There were a lot of heaters at yesterday’s big Sony “State of Play” announcement stream, but only one of them (ok, two, I can’t deny Alan Wake 2) really set my heart aflutter: Revenant Hill, a cozy, autumnal “stray cat in a strange world” game that just might put Stray on notice. Revenant Hill will be the first release of The Glory Society, a developer co-op founded by Night in the Woods creators Bethany Hockenberry and Scott Benson.
Night in the Woods is something special, an adventure game set in a diminished industrial town called Possum Springs, a place like rural Pennsylvania, but populated entirely by adorable anthropomorphic animals, and whose proud history of labor resistance has been appended with a sad coda of post-industrial decline. You play as Mae Borowski, the first member of her family to go to college, and also the first to then drop out of college, as she puts the pieces of her life back together in the shadow of a vaguely supernatural mystery.
It’s like Daria meets Twin Peaks, a loving, melancholy portrait of a dying town brought to life with Benson’s gorgeous storybook art and animation. It’s the perfect game to play in the fall too, with a hazy warm color palette and the action of NITW itself taking place from late summer through early winter.
Revenant Hill looks to press the gas on both autumnal vibes and the themes of early industrial labor organizing. Its first trailer shows protagonist Twigs the cat running along through various distinctive locales, including a witches’ coven and a city with striking workers in the background, before settling on a hill above a wheat field. This looks like a world with humans, anthropomorphic animals, and kooky skeleton guys living together in harmony (or at least living together), and the trailer as a whole reminded me of Cartoon Network’s 2016 animated series, Over the Garden Wall.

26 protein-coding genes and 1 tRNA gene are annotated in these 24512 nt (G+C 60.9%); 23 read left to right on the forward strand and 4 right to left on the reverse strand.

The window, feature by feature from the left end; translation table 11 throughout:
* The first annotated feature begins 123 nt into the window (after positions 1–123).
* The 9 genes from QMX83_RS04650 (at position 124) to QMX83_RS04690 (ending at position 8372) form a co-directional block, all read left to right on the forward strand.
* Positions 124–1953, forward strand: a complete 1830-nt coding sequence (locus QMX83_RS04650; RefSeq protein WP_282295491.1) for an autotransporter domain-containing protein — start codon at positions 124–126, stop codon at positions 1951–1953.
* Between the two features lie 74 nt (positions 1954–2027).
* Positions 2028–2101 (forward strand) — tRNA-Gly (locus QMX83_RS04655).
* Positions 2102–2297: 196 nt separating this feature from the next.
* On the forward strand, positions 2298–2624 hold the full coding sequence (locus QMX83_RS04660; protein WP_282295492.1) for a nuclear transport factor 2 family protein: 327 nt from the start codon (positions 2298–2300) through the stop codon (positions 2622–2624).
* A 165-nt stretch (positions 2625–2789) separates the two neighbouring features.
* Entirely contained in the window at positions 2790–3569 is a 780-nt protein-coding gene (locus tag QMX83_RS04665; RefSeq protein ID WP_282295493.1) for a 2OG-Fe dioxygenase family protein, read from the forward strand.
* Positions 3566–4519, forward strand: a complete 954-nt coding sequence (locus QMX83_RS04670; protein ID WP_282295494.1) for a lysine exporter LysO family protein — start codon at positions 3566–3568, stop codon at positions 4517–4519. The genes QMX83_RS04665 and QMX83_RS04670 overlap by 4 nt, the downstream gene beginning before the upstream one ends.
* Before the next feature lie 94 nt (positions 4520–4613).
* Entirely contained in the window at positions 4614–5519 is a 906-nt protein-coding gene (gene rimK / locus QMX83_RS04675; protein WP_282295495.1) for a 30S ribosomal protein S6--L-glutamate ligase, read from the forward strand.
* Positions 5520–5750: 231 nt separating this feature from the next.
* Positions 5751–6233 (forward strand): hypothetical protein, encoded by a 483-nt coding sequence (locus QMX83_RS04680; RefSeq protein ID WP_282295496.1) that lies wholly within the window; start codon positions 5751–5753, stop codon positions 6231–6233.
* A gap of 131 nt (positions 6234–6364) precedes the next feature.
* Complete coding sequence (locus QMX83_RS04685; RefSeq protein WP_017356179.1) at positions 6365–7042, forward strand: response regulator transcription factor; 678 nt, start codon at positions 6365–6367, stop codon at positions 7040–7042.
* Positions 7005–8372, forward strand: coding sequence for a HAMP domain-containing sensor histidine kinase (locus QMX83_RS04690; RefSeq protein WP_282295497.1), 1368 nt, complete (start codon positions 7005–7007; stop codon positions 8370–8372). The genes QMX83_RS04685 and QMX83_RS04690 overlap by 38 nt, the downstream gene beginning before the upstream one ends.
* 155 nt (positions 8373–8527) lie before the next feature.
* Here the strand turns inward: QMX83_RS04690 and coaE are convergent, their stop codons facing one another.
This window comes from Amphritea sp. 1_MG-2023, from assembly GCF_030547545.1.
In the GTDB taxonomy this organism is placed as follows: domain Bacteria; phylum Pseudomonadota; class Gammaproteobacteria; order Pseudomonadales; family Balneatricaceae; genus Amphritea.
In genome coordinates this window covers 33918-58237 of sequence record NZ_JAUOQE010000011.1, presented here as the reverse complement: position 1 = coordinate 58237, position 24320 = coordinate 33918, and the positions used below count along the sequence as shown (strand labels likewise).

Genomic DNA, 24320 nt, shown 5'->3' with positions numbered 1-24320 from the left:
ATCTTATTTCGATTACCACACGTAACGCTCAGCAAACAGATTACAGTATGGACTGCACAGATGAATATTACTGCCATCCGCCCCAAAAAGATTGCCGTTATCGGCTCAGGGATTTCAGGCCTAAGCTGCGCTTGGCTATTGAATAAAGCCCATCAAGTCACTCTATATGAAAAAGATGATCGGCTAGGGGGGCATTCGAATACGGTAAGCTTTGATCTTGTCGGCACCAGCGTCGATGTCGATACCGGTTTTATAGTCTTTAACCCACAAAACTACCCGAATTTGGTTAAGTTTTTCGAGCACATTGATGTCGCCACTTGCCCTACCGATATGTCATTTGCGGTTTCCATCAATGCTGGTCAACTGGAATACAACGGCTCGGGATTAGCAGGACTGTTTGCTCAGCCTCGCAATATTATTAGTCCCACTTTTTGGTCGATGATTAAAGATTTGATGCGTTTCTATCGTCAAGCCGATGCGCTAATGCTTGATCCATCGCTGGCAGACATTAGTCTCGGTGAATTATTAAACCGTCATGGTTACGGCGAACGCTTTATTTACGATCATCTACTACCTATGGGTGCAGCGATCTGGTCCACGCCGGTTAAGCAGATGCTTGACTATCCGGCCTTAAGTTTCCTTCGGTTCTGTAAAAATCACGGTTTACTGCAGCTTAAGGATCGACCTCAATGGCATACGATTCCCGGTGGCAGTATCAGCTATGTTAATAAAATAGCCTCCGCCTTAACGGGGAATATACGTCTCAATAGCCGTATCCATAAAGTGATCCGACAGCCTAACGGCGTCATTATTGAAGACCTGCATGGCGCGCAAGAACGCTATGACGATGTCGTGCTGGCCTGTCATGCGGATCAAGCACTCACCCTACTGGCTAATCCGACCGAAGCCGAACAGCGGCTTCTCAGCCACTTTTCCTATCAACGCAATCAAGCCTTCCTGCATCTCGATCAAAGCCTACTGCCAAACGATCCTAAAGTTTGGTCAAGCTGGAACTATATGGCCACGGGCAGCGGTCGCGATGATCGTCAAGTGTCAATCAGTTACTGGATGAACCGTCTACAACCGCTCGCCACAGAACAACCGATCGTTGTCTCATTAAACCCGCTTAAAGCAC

Revenant Hill’s official website describes the plot as follows:
“It is 1919 in the Lower North. After the barn he was living in burns down,Twigs the cat takes up residence in a wet log near an abandoned graveyard. When the owl from the next hill over starts demanding rent, Twigs must find a way to make ends meet, and things just get more complicated from there.
Times are hard, making ends meet is harder, and the world doesn’t stop at the edge of the graveyard. Something big and dark is at work in the towns, the factories, in the forests and hills. Sooner or later, someone is going to have to push back.”
Say no more, I’m in. We do not yet have a release window or even relevant storefront pages for Revenant Hill, but it is confirmed for release on Steam, and you can sign up for newsletter updates on the game’s official website.